UPDATE: La Choza Mexican Grill, the hole-in-the-wall Santa Fe-style cafe near Azle, is moving closer. It will move by May to a new location at 7001 Confederate Park Road, next door to LightCatcher Winery & Bistro in Fort Worth. For now, La Choza continues at 11210 S. Farm Road 730 near Azle. New items include enchiladas on blue corn tortillas and a spicy Mexican chocolate cheesecake.
Despite Fort Worth's seemingly insatiable appetite for variations of Mexican food, from food-truck tacos to high-end huitlacoche, Santa Fe-style Mexican dishes have yet to establish a stronghold here. Local restaurants offering this "New Mexican" cuisine, characterized by heavy use of red and green chile peppers, are few and far between.
Only a handful exist, and C. Anthony Aguillon is responsible for opening two of them: Santa Fe Cafe, called Anthony's Place when it opened nine years ago in north Fort Worth, and La Choza Mexican Grill in Azle. Aguillon's ex-wife runs Santa Fe Cafe, which we reviewed in March; he runs La Choza, which celebrated its fifth anniversary this year.
La Choza is a longer drive, down some winding, scenic back roads, and the ramshackle building is slightly off-putting. But this tiny place is charmingly festive and comfortable inside, and the food is of good quality, made from fresh ingredients, including chiles that Aguillon says come from New Mexico.
Aguillon grew up in Chimayo, N.M., and spent years as a chef in and around the Santa Fe area; he was also an executive chef at Miami Dolphins quarterback Dan Marino's restaurant in Miami. Many of Aguillon's dishes pay homage to New Mexican cuisine, like stacked enchiladas and a Hatch green chile cheeseburger. But there's Tex-Mex, too, along with interesting specials such as habanero mango shrimp and chicken ($14.99), and Sunday brunch with huevos rancheros.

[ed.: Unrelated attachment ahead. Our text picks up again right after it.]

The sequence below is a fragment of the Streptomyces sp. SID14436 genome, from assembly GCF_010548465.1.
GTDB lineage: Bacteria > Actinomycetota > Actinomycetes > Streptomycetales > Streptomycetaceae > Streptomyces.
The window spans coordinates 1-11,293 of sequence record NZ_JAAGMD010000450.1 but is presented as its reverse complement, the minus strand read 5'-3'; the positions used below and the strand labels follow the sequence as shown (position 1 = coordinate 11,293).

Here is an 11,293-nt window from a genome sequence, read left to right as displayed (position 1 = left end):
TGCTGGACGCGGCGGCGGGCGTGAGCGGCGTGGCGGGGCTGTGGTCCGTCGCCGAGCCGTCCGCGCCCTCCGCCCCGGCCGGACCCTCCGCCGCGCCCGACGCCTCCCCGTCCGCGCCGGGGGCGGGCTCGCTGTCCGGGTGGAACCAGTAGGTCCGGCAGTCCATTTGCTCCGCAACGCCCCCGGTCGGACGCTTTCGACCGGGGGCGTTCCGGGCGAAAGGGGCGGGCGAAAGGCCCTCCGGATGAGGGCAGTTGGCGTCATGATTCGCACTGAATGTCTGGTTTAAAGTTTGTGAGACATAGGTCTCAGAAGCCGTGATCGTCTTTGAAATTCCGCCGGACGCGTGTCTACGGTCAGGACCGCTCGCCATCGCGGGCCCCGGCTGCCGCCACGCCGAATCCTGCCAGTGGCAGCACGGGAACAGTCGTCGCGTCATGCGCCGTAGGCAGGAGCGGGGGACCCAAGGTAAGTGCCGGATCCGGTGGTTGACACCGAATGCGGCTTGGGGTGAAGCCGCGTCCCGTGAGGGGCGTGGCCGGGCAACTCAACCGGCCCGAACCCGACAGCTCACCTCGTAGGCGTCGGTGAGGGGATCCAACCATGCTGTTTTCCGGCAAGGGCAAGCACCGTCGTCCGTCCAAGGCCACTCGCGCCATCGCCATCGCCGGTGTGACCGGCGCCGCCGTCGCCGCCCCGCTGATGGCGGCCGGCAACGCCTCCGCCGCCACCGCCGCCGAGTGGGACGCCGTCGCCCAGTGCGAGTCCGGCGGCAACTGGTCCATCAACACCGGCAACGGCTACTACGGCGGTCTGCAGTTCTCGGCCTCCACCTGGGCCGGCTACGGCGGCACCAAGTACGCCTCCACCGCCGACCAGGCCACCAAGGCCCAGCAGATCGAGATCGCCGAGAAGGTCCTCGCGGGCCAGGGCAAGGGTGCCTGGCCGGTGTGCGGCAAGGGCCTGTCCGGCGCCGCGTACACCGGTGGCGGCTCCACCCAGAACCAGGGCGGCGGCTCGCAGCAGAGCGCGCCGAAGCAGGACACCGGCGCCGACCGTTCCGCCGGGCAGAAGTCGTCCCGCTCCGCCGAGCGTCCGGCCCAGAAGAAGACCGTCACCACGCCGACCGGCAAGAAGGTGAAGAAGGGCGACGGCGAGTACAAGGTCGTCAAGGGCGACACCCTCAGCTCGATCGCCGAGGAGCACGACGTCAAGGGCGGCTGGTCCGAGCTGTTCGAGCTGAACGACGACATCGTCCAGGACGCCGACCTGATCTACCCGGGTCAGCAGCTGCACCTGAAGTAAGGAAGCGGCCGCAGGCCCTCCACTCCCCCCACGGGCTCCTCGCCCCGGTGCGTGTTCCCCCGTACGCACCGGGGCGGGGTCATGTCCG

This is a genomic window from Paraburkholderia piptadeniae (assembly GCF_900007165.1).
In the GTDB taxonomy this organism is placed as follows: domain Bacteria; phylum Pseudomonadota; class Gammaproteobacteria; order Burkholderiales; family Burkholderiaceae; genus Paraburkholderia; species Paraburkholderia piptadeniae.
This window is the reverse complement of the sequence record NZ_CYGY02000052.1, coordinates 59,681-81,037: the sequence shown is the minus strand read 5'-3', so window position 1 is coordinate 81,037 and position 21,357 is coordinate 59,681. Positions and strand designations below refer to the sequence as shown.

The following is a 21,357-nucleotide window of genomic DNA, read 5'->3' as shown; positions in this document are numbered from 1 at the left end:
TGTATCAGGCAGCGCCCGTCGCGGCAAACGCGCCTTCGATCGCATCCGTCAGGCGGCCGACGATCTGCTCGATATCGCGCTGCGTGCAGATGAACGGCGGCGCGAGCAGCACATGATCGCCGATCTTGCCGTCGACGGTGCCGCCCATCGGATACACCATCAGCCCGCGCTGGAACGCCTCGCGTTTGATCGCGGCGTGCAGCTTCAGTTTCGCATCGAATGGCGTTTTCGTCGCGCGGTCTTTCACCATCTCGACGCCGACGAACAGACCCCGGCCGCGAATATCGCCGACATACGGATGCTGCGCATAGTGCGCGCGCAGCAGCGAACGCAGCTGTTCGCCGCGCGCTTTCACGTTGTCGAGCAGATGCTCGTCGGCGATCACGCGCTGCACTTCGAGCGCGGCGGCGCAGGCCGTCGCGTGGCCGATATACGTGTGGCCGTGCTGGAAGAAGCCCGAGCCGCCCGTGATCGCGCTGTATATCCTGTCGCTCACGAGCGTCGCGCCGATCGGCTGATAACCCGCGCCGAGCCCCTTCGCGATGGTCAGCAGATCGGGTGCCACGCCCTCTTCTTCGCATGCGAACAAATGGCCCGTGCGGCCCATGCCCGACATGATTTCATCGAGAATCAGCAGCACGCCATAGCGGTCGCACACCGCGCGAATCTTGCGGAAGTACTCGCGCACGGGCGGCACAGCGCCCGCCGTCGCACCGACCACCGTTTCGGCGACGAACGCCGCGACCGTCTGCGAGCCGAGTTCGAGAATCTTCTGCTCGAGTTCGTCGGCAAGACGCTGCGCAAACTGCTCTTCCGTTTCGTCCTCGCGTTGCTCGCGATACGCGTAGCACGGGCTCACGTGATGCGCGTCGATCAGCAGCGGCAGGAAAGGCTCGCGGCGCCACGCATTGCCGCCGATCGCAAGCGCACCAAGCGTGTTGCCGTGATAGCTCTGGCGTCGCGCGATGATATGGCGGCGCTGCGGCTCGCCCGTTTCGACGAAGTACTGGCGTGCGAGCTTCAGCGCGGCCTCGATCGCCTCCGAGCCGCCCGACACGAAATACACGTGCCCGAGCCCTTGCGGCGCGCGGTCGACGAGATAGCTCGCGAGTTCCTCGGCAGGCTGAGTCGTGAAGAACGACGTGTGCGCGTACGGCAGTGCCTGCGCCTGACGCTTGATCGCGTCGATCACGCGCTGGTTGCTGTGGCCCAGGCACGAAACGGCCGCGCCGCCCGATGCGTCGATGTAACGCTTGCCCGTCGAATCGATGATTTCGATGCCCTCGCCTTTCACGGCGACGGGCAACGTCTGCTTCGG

Hallmarks of New Mexican menus, red and green chile stews, were offered as appetizers ($6.99). Large cups of each stew, distinguishable immediately by their vibrant red and green colors, came filled with chile pepper pieces, ground meat and whole pinto beans. Debates have raged for years over which is better, but it's really a matter of preference: the green stew had a spicy and bright flavor, while the red stew had a smokier taste and produced more heat; both were excellent.
The chiles came together on the flat enchilada plate ($7.49), served "Christmas"-style, a term for the red and green chiles used in the same dish. Flat enchiladas were like a sandwich: a soft corn tortilla was laid flat, topped with ground beef and a mix of cheddar and jack cheese, then topped with another tortilla -- hence the dish's surname, "stacked enchiladas." Red and green sauces encircled the enchiladas, and on top was a fried egg.
When mixed, the two sauces worked well together, creating a complex, satisfying flavor. Tortillas, although not made in-house, were likable, with a chewy texture. It was a little disappointing that the tortillas weren't blue corn, which are traditionally used for this dish.
On the side came refried beans that had an odd taste, as if they'd been overcooked, and light, mild Spanish rice.
Our favorite dish was the naked chile relleno ($10.99). An unbreaded, or "naked," roasted poblano pepper was stuffed with a mixture of tender cubes of grilled chicken, firm black beans, corn, sliced, cooked onions, jack cheese and white wine. Below it was a bed of rice and spicy, red ranchera sauce. On top was a trio of fresh avocado slices and crispy corn tortilla strips. It was a beautiful presentation of a somewhat tired dish, and full of familiar, comforting flavors.
For dessert, we tried the sopaipillas ($5.99), served three to an order. They were supposed to be puffy but ours were flat, with crisp, browned edges and pleasingly chewy centers. They were streaked with caramel sauce and honey, as rich as they were pretty.